I'm not normally a huge fan of TV shows about food. OK, scratch that. I'm not normally a fan of TV shows about preparing food. I have the culinary skills of a toddler, mixed with the sophisticated palate of your common-or-garden wildebeest.
In short, I don't think I'm going to be earning a Michelin star any day soon, unless they're looking for food that genuinely does taste like a set of part-worn tyres.
For these reasons, I find cookery shows a little frustrating. Sure, it all looks great, but I just know if I tried any of the recipes it would just look like a bunch of random smoking organic matter on a plate. So as far as the shows go, there's not much that I can relate to on-screen. Unless Nigella Lawson's involved, of course, but that's a subject for another post completely.
However, there is a food show I can get into. Man v. Food charts the progress of a chap called Adam as he travels around the States, attempting various eating challenges. A 72-ounce steak here, a six-pound burrito there, perhaps some ribs smothered in the world's hottest chili sauce for good measure. How he's not the size of a house is anyone's guess. We should probably draw a modest veil over what Adam has to go through in the morning after each challenge, and be thankful cameras aren't involved.
It's really just a show about eating. This is my area of expertise, I'm on home territory here. Normally I just gaze in wonder as, python like, he devours another meal bigger than his head. The word 'behemoth' gets used an awful lot. But when they had him eating a stacked burger, I looked at it and said, "You know, I reckon I could manage that one." Katie doubted me. We may have had words.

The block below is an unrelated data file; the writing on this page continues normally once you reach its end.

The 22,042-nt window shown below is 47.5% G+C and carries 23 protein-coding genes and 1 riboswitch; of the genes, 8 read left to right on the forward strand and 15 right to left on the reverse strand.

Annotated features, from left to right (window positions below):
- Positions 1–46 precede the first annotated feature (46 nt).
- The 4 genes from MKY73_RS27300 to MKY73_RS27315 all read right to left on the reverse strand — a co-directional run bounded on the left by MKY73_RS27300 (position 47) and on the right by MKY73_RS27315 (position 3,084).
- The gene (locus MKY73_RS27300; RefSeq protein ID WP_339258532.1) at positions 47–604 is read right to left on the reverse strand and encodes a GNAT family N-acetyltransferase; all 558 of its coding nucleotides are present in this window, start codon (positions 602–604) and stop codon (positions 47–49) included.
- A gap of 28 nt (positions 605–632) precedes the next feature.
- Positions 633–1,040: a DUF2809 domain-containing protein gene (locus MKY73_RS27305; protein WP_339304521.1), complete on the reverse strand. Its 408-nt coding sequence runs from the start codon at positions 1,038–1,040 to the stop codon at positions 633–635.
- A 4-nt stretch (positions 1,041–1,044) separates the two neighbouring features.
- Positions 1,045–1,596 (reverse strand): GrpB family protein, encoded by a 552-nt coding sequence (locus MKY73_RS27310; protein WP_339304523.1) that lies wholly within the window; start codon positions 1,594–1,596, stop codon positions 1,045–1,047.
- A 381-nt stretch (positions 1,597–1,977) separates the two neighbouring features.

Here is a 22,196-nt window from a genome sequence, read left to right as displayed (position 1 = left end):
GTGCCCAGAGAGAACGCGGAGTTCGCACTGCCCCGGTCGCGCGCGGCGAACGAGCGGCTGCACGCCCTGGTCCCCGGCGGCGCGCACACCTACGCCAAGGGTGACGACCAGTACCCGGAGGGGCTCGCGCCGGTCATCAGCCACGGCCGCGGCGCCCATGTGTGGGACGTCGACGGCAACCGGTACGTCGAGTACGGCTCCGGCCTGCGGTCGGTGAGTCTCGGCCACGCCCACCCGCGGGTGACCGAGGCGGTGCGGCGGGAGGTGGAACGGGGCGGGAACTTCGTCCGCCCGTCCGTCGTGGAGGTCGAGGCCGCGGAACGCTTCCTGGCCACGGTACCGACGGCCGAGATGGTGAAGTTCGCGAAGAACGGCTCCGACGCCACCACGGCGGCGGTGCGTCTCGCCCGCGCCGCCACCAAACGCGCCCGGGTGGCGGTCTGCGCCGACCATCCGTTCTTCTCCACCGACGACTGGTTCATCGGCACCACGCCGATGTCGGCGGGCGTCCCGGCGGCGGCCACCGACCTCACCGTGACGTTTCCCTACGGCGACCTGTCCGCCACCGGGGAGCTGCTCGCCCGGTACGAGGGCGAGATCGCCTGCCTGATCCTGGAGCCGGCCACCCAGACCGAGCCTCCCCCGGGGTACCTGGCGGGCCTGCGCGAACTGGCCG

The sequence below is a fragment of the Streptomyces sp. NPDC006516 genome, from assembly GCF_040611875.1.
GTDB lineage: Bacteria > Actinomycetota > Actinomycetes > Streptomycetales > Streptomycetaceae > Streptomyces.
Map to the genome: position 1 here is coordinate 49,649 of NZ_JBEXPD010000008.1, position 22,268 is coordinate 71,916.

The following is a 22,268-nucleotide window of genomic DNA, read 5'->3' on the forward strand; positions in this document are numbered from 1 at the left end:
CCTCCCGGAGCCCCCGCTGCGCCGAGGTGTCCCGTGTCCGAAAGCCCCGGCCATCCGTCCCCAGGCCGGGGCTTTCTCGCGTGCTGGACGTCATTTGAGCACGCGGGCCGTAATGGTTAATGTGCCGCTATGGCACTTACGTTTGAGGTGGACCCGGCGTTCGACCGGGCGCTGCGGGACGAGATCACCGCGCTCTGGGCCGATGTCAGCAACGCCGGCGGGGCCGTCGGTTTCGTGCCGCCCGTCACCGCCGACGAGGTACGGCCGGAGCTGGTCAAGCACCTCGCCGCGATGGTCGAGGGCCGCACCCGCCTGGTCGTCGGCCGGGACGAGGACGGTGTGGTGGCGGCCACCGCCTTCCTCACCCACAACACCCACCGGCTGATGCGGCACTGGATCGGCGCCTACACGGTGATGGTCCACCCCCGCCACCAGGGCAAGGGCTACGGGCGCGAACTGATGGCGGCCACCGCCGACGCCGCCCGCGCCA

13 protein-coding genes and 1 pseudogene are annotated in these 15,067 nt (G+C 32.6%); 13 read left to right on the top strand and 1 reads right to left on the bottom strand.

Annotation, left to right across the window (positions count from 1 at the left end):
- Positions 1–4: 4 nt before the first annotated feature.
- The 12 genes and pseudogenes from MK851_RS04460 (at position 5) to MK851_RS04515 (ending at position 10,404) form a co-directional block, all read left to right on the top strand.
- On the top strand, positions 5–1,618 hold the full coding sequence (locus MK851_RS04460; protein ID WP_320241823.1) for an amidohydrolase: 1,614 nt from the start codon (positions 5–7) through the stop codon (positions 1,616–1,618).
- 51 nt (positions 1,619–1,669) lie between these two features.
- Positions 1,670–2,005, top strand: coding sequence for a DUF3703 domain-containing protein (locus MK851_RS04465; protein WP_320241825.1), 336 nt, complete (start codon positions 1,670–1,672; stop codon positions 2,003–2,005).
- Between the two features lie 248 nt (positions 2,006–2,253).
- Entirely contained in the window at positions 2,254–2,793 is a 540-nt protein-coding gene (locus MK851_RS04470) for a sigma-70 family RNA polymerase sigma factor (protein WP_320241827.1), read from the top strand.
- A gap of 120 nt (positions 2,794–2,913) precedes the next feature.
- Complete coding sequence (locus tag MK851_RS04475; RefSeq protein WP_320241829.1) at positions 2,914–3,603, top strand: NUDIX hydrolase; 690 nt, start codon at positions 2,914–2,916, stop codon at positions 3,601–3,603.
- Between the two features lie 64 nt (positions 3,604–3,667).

Several days later it was announced that home-made burger was on the menu for dinner. I really should have seen the warning signs.
They were half-pounders, she said, made with lean beef mince together with a little blue Stilton crumbled into the mix. But if the burger that came to me, laden with onions, mushrooms and, yes, more cheese, was a mere half-a-pound, then I'm Slimmer of the Year. If this had been 1983, Charles and Diana would have been skiing down its southern face. It was sandwiched between two floury buns, each roughly the size of a scatter cushion. There was a side of fries, some coleslaw and a couple of pickles. All we needed was some scarily-attentive customer service to make the whole thing authentically American. The challenge was clear.
I set about the food in front of me. The burger looked impressive, although I had to cut it in half to get any purchase on it. It was delicious, the melted cheese and meat juices combining in a way that would strike horror into the heart of any passing dietitian, whilst forever condemning yet another of my t-shirts to the second division. I have previous form in this respect.
I made good progress at first, even diverting to have a couple of fries and a bite of pickle. Looking back on this now, I can see that was a schoolboy error. Eventually my stomach began to signal some distress as it noted the simultaneous arrival of a herd of steer.
The meat sweats were upon me.
"You don't have to eat it all, you know," Katie said, peering at me over the remains of her suspiciously-smaller-looking burger. "But it's sooo good..." I whined, my voice trailing off as another crumb of Stilton hit the spot. You have to remember, I was brought up by parents who'd gone through post-War rationing. These messages were rammed into me as a child. Always clear your plate. Even if you're no longer hungry. Don't leave anything behind, or else you might as well surrender to that nasty Mr Hitler. I never quite understood that reference in 1976.
Marathon runners talk about 'the wall', a mythical barrier that drains all energy and motivation. I faced my meaty wall and dug deep. Each mouthful was a personal challenge. No mere burger was going to be my nemesis!
Eventually I cleared my plate, whimpering softly. "I've done it," I croaked. "In this battle of Man v. Burger, Man won!"
Katie smiled sweetly. "You do realise that the one you saw on telly the other night consisted of six of those?"
Oh bugger. Excuse me while I go and digest somewhere.